8 Data Subject Rights Under GDPR


What is GDPR?

GDPR or the General Data Protection Regulation of the EU came into effect on the 25th of May 2018. The GDPR meaning is a regulation that allows individuals to exercise control of personal data. GDPR requirements enshrine the rights of the data subject, which allow data subjects or individuals to control who collects their data, its usage, and duration.

The GDPR gives data subjects eight fundamental rights. These GDPR rights of the data subject are listed in Chapter 3 from Article 12 to Article 23. At this point, it is important to understand who is a data subject. Any natural person whose personal data is processed by a processor or controller as per Article 3 of GDPR is referred to as a data subject.

What are the 8 GDPR Data Subject Rights?

The answer to the question of what are the 8 rights of individuals under GDPR can be found below. You must know along with these eight rights, the data subject also can withdraw consent. This right allows the data subject to withdraw the consent they have given earlier to process their data.

The GDPR data subject rights list is given below with a brief note on each of the rights.

1) Right to be informed

This particular right ensures data subjects know the following:

  • Who is collecting data about them?
  • What personal data the organization is collecting and why?
  • With whom would the data be shared?
  • How long the data would be kept?
  • Who to contact in case of complaints?
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The GDPR compliance for this right is related to personal data. Personal data is any information that identifies an individual like name, address, location data, etc. 

2) Right to access

Data subjects are empowered to know if organization is processing personal data. They can submit a data subject rights request and the organization would then have to respond. The organization would then need to provide the following:

  • The data subject’s personal data copy.
  • Details of the data being processed (eg: which categories). 
  • Reason for which the organization is processing data.
  • Details of who the organization is sharing the data with.
  • The retention period of the data.
  • Sources from where the organization got the data.
  • Whether the organization is carrying out automated decision-making.
  • Information on the data subject’s GDPR rights.

3) Right to rectify

This right makes it obligatory for organizations to rectify data related to individuals if they ask for it. A data subject can ask the organization to rectify their data, which may be incomplete or inaccurate.

In such a situation, the organization must respond within a month. This is a key right for the individual. For the organization, there are challenges involved since updating data can have many ramifications.

4) Right to erasure or be forgotten

This right gives the data subject rights to ask the organization to delete their data. An individual can make such a GDPR data subject rights request under any of the following circumstances:

  • When the individual withdraws their consent for use of the data.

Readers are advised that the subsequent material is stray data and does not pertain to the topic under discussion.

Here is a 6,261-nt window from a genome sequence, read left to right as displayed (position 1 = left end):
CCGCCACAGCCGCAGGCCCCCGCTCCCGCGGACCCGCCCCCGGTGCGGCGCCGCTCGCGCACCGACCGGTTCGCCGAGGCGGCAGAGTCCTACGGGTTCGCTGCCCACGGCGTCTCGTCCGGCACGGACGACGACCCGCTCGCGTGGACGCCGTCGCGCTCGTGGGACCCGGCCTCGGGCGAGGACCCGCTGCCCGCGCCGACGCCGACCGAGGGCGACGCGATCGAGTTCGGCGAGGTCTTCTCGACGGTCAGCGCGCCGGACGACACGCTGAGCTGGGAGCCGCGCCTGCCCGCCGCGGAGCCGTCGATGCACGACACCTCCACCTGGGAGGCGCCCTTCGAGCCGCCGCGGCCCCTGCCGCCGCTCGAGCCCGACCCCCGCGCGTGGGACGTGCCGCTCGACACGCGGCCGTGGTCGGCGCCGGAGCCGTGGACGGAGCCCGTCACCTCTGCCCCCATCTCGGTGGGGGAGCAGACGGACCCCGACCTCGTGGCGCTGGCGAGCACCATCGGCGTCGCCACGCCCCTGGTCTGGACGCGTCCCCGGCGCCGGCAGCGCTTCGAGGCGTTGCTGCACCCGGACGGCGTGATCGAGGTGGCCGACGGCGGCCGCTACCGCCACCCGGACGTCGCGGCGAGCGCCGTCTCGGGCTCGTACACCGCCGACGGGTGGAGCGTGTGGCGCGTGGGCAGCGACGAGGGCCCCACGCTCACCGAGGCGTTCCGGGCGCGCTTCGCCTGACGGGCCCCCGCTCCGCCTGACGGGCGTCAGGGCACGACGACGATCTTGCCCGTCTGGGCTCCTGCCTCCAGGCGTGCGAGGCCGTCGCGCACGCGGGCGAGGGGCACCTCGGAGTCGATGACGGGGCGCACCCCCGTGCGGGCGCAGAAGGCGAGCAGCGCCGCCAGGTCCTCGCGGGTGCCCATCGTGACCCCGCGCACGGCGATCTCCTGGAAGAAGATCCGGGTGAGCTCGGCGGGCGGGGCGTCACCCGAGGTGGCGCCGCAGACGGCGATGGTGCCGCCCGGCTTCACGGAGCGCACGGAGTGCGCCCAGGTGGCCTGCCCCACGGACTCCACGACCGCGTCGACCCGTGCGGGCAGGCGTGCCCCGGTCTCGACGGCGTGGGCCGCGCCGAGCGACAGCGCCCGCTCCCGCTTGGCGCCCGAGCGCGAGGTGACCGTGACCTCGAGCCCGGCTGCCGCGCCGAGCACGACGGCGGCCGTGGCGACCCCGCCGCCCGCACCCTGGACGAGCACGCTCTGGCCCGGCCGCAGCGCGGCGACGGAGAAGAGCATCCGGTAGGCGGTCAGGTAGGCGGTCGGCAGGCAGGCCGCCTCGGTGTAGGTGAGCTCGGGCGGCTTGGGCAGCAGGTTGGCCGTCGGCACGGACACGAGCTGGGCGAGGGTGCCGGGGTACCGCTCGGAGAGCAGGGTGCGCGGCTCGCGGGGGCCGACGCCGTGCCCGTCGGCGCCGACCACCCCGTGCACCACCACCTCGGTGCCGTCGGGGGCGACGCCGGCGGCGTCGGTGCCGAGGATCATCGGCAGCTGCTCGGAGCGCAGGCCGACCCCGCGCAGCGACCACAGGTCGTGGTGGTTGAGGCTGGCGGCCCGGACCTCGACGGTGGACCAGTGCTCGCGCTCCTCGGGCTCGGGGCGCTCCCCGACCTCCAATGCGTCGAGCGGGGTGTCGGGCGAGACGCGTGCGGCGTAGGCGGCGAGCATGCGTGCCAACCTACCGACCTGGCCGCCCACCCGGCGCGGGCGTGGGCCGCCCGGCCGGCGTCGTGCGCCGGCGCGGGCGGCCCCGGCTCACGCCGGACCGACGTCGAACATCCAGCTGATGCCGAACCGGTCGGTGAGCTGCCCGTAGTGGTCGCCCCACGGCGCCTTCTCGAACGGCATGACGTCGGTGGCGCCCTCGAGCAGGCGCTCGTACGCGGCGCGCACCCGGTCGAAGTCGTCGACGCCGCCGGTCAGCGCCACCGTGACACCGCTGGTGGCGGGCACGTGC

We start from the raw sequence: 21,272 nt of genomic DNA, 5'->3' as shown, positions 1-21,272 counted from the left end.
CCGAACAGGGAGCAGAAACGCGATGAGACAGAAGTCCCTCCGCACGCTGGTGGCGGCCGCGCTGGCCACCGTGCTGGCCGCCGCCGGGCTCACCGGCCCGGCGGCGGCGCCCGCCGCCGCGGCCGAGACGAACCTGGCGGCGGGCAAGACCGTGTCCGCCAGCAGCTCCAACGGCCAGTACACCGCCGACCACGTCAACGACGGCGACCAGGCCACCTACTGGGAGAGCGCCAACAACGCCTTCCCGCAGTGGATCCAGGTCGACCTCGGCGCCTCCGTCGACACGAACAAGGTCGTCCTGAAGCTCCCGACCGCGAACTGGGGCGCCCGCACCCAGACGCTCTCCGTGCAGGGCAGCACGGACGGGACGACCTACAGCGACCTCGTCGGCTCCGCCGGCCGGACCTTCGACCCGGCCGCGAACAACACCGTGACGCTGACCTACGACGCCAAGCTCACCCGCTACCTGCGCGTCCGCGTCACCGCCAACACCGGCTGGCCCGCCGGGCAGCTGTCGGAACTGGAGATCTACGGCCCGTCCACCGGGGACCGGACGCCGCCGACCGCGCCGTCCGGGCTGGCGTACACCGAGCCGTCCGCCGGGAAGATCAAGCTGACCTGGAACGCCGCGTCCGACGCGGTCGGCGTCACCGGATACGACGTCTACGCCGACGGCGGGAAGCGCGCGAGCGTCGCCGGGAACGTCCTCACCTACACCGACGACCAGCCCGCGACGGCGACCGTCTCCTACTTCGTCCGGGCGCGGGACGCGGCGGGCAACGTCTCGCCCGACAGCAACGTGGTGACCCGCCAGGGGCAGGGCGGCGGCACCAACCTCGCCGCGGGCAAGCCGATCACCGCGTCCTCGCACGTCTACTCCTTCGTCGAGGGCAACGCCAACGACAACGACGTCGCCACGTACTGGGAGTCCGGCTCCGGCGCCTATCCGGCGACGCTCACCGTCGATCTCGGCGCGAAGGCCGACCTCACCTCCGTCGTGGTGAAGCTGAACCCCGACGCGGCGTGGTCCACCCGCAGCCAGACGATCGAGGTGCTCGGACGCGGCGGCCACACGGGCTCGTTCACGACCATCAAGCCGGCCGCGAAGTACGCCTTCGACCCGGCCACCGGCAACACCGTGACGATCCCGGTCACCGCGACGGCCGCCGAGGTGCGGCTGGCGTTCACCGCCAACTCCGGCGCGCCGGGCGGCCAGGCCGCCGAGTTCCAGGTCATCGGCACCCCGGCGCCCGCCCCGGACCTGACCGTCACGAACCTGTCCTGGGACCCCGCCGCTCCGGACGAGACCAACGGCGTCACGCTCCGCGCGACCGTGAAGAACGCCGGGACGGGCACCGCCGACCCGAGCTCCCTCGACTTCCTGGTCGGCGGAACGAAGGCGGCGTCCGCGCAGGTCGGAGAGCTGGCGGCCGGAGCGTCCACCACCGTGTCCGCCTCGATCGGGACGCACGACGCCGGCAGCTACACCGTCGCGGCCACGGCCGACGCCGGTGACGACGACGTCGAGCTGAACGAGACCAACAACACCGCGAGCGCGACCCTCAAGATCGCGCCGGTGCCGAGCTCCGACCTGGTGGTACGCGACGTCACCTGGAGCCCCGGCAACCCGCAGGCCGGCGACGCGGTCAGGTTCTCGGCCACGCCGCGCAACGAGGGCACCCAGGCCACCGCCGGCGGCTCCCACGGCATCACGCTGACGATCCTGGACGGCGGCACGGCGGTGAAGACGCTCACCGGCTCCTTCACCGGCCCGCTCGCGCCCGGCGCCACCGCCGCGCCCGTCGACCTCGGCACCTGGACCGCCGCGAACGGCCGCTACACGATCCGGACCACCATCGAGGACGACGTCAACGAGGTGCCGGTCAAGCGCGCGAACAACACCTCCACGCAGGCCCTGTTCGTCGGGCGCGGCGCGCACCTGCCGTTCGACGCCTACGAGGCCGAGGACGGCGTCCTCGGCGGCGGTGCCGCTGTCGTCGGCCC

• Personal data is not necessary.
  • The processing of personal data is not as per law.
  • There is an objection by the data subject and there is no reason for the data controller to continue with the processing.
  • EU or national laws call for such deletion.
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A key aspect here is that the organization must notify third parties and ask them to erase the data.

5) Right to restrict data processing

Data subjects can ask organizations to restrict the way they process personal data. It is applicable when:

  • The data is not accurate.
  • Processing is not lawful and the data subject does not ask for erasure but for restricting processing.
  • The organization does not need the data, however the data subject requires the data to be retained.

Once it is decided to restrict the data, the organization cannot further process the data without the data subject’s consent.

6) Right to portability of data

This right allows the data subject to port their data from one organization to another. It also allows them to get their own data in a format that is commonly used. The individual can make such a request even for data about the data subject’s behavior (eg: search history, website history, etc.)

7) Right to object to data processing

A data subject is empowered to oppose processing of personal data. They can object to the personal data’s processing for direct marketing purposes. The organization’s response depends on the purpose of processing and whether they are doing it lawfully.

8) Rights related to automated decision-making 

When the data subject’s personal data is processed through automation, they can ask for it to be stopped. Such automated processing can be done for profiling where the subject’s behavior is analyzed or predicted. In case, the processing has to be done contractually or the law permits it, then the organization can continue with it. Else, they need to comply with the data subject’s request.

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